Markets In Your Community

Girls Who Invest Tackles the Financial Industry’s Gender Gap

In September 2014, Seema Hingorani published a Bloomberg View op-ed that would become a clarion call for women in the financial industry.

Hingorani, a portfolio manager and the former chief investor for the New York City pension system, noted the relative lack of women in leadership roles in the asset management field, and suggested steps to address that gap. Pointing out that the tech industry had moved to address its gender imbalance through the Girls Who Code initiative, she urged a similar approach for the financial industry.

That was the birth of Girls Who Invest (GWI), an industry-led advocacy initiative aimed at boosting gender diversity in finance. And three years since the publication of Hingorani’s Op Ed, her concept has flourished into a non-profit organization (established in April 2015) with the ambitious target of having “30% of the world’s investable capital managed by women by 2030.”

It’s well established that greater gender diversity is a boon to productivity and performance, both at the firm level and that of the larger economy. (Project Invested looked previously at studies by Citi and Morgan Stanley that illustrate the economic benefits of gender diversity in the workplace). Yet the asset management industry—which includes mutual funds, pension funds, private equity and hedge funds, among others—continues to have a significant gender gap, with relatively few women ascending to the top levels.

More concerning, that gap appears to be growing. For example, the Wall Street Journal points to a recent accounting that since 2009, the number of female managers in the mutual fund industry has dropped by 10%. Overall, the asset management industry oversees decision-making on an estimated $71.4 trillion, yet only 1.1% of that total is managed by women and minorities, GWI CEO Kathleen Powers Dunlap says.

Changing that trajectory begins, Hingorani argues, with getting young women excited about finance as an academic and career option.

Hingorani advances the Girls Who Invest philosophy in a 2016 video interview: “A lot of it is to spread the good word and get these young women excited about our industry, that it is in fact a stimulating, rewarding, fun industry,” she explains, “and also to help them build the confidence that they can do this job and do it really well.”

As Hingorani describes the it, the solution is to address both the supply of and demand for qualified female candidates—first by encouraging more young women to pursue the field, and second by making the case to firms that boosting the number of women in leadership positions will be beneficial.

“Investment firms say they receive few resumes from women and are resigned to the lack of diversity on their teams,” she wrote in the 2014 Bloomberg op-ed. “This isn’t going to change unless we work harder to recruit women into the investment business — and strengthen the rationale for doing so. The solution lies not in prescriptive quotas but in increasing both supply and demand.”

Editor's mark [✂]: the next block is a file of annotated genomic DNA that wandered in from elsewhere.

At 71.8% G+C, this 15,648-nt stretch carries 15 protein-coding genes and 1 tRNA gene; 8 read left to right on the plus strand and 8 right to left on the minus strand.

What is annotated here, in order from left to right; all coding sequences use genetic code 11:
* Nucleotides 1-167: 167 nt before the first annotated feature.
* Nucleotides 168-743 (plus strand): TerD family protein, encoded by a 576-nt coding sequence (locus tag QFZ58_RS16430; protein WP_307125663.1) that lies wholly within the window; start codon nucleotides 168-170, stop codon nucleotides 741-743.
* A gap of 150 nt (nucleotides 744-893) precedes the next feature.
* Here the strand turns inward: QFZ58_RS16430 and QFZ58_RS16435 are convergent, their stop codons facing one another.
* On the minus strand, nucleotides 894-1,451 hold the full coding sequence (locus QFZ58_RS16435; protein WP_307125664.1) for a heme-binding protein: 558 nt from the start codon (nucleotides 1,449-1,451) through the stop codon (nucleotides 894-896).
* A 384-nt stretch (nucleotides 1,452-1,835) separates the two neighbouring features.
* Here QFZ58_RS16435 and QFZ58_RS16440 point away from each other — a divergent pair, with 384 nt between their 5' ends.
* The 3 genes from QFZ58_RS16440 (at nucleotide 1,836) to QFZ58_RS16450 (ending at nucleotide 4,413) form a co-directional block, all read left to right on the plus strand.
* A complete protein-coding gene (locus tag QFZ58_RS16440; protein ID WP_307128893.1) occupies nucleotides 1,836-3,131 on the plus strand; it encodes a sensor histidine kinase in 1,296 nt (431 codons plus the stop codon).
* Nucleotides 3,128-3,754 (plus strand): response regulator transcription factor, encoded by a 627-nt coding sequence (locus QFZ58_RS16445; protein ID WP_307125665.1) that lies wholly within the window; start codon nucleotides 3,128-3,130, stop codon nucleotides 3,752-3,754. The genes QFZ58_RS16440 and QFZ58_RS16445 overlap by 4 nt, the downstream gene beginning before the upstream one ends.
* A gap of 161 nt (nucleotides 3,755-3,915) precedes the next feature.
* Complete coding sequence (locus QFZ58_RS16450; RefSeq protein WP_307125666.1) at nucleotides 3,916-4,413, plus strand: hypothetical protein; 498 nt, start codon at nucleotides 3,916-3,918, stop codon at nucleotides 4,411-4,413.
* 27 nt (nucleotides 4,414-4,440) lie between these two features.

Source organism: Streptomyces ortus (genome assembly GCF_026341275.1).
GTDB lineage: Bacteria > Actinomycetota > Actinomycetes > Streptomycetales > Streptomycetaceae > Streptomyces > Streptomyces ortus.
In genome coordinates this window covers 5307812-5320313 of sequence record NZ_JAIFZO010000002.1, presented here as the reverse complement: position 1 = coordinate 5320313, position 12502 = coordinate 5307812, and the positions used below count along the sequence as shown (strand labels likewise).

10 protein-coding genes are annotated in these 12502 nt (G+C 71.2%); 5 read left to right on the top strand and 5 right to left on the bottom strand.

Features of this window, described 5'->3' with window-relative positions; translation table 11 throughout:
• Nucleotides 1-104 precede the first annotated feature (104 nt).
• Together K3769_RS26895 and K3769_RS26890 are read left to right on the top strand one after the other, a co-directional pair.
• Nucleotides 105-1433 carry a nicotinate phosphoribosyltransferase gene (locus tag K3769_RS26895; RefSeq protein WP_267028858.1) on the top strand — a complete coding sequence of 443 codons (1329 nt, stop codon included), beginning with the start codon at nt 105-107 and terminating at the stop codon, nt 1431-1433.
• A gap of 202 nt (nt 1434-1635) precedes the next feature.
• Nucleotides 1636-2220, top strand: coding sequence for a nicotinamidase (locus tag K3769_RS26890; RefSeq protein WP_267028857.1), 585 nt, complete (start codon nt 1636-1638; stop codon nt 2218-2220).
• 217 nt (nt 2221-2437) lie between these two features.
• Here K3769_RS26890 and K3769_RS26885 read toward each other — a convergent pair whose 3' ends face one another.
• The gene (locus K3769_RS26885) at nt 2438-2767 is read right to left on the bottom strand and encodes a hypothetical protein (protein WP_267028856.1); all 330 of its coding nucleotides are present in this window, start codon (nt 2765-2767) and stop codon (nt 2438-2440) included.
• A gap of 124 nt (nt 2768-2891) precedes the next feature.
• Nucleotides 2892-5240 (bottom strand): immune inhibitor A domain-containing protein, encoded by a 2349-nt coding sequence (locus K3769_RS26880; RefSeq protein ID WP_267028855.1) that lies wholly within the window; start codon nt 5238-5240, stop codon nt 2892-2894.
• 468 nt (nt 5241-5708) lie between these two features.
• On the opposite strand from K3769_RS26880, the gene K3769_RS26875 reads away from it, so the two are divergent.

The linchpin of GWI’s educational outreach offerings is a four-week summer intensive course for college sophomores and juniors—Hingorani describes it as a “crash course MBA”—in which students are mentored in finance concepts and practices by financial industry executives and college professors. That’s followed by a six-week internship at a GWI partner firm for hands-on experience in the asset management environment.

Sixty young women participated in the summer intensive course this year at the University of Pennsylvania, up from 30 in 2016. GWI hopes to expand next year’s class to 100, thanks to the addition of a recently announced partnership with the University of Notre Dame.

Hingorani emphasizes that more gender diversity in asset management will bring greater diversity in thinking and investment style, which will result in superior investment outcomes in the form of higher returns. A greater balance in decision-making roles will ensure against missed opportunities and promote improved performance.

The initiative has already collected a number of high profile endorsements and support from industry leaders, including financial firms, legal firms and nonprofit organizations, who have embraced the GWI message of inclusion and gender equity. (A list of GWI supporters and patrons is available here.)

GWI could potentially serve as a model for other financial professional fields in which women are underrepresented. A 2016 study found that only 15-20% of financial advisors are women, for example, suggesting that field would benefit from a greater commitment to diversity, as well.

Introducing more women into asset management could be a “game changer,” according to management professor Bernice Ledbetter of the Pepperdine School of Business and Management, founder of the Pepperdine Center for Women in Leadership.

“Unfortunately, there isn’t one silver bullet to solve this problem. But the benefits of chipping away at this gender gap are enormous,” Ledbetter writes in a Huffington Post article praising GWI. “Raising the visibility of the profession and job opportunities, encouraging and empowering women, and changing the corporate culture so that women are sought out are all key parts of solving this pervasive problem.”

See also:

‘Girls Who Invest’ could change Wall Street (Bloomberg View) 

Reasons workforce diversity matters for the economy (Project Invested)